does gravity travel faster than light ?

Discussion in 'Physics & Math' started by RainbowSingularity, May 28, 2019.

  1. RainbowSingularity Valued Senior Member

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    does gravity travel faster than light ?
     
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  3. Asexperia Valued Senior Member

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    What's the speed of gravity?
     
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  5. exchemist Valued Senior Member

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    "Gravity" is not, itself, an entity that travels.

    A disturbance in a gravitational field, however, does propagate at c. Not faster.
     
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  7. Janus58 Valued Senior Member

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    It depends on what you mean by "travel". Gravity, as the attraction between masses, is a field ( or a curvature in space-time in GR), Light is a radiation.
    Light has a field associated with it, the electromagnetic field, which is what is responsible for the force interaction between charges and magnetic poles.
    Gravity has a radiation associated with it, gravitational radiation ( the gravitational waves detected by LIGO)

    It doesn't make sense to compare the speed of a radiation with the "speed" of a field ( a field is just "there" and doesn't have a speed)

    In each case, the radiation is due to "ripples" propagating through the field, and in both cases, they travel at c.

    Photons and gravitons are quanta of their respective radiations.

    While you will hear gravitons being referred as the mediating particle for gravity, this means virtual gravitons. In the same way, under QED, virtual photons are the mediators for the electromagnetic field. (Though to be fair, gravitions are still hypothetical as we have not of yet been able to gather gravity into the quantum fold. )

    In essence, electromagnetic waves carry information about changes in the electromagnetic field, while gravitational radiation carries information about changes in the gravitational field.
     
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  8. Vmedvil Registered Member

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    The Speed of Gravity is the speed of light, we were taught during physics class, this can be found by solving for the velocity of gravity from the Newtonian Equation, if the Sun disappeared the gravitational effect would be felt at the same time you saw the sun's light disappear.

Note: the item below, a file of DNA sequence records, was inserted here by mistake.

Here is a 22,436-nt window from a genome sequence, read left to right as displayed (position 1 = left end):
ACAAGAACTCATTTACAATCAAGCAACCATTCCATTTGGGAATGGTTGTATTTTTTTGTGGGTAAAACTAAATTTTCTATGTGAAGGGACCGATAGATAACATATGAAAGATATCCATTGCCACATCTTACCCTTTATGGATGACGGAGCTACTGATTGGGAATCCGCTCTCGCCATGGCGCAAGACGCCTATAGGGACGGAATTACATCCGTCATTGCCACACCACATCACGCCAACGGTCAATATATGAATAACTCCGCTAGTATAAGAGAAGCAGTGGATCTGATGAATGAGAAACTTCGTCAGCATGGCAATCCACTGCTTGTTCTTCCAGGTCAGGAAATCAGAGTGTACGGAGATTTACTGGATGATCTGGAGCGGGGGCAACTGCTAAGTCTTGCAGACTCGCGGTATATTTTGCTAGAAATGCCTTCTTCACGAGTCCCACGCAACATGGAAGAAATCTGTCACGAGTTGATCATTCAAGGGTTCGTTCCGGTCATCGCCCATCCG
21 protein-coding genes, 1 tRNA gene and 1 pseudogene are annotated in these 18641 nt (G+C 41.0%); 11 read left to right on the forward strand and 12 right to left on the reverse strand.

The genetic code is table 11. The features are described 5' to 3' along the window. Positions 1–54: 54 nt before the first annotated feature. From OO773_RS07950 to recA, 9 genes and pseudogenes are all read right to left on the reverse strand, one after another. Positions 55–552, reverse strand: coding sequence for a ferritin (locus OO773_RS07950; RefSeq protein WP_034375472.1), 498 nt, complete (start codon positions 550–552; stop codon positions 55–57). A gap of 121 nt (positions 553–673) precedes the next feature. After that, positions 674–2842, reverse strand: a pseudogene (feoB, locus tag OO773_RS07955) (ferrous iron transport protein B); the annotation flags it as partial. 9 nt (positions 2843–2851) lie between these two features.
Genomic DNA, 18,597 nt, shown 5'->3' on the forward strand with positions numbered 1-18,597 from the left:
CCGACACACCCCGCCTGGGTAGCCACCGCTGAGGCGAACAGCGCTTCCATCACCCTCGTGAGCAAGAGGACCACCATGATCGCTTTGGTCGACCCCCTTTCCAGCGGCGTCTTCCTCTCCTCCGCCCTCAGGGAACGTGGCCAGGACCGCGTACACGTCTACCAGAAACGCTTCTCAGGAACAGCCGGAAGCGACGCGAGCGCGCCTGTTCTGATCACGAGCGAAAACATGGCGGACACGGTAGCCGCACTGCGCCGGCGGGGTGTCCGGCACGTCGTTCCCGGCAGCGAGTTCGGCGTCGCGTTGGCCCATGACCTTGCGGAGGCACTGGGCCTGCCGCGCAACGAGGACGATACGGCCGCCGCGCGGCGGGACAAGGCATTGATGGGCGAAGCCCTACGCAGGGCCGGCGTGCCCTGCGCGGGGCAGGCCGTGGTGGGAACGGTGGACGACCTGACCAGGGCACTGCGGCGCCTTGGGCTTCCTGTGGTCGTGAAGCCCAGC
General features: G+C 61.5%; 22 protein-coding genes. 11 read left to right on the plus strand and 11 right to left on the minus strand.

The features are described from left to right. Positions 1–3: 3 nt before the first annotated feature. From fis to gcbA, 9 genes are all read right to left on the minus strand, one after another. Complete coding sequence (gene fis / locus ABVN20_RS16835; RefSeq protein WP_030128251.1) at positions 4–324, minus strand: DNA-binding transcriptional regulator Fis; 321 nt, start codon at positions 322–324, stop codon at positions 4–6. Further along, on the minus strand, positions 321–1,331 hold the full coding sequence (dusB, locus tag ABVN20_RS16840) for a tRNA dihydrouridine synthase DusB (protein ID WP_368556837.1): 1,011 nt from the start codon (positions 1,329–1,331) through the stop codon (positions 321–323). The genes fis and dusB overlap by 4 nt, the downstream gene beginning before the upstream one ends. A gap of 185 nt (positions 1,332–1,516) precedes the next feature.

Which can also be found in the equation for Schwarzchild Radius of a Black hole as "C" being the velocity of gravity term.

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    For a better explanation read, Link = http://blogs.discovermagazine.com/d-brief/2017/12/08/speed-of-gravity-light/#.XPvqSIhKjIU
     
    Last edited: Jun 8, 2019
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  9. JJM Registered Senior Member

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    If you are using 'gravity' as a propulsion device, not sling-shot, then YES. MANY MANY TIMES FASTER THAN LIGHT.
     
  10. James R Just this guy, you know? Staff Member

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    I assume this is a reference to "warp drive". If that turns out to be possible, then it won't be so much that things are travelling faster than light in space, but rather that the space itself is being compressed and expanded to move an object rapidly from one region of space to another.
     
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  11. TabbyStar Registered Member

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    I wish I understood the equations posited in the warp (aka; Alcubierre) drive. The only general attribute to the theory, I understand, is that it requires negative mass (not antimatter as you and others already know). Since negative mass itself is undiscovered, the warp drive concept cannot move forward to a "testing of concept" phase.

    Does anyone have an opinion if, hypothetically, a ship within the warp bubble would be immune from external gravitation? Like if it traveled near a BH, or neutron star, would it be unaffected while in the bubble?

    Thanks for all feedback on helping me advance my knowledge!
     

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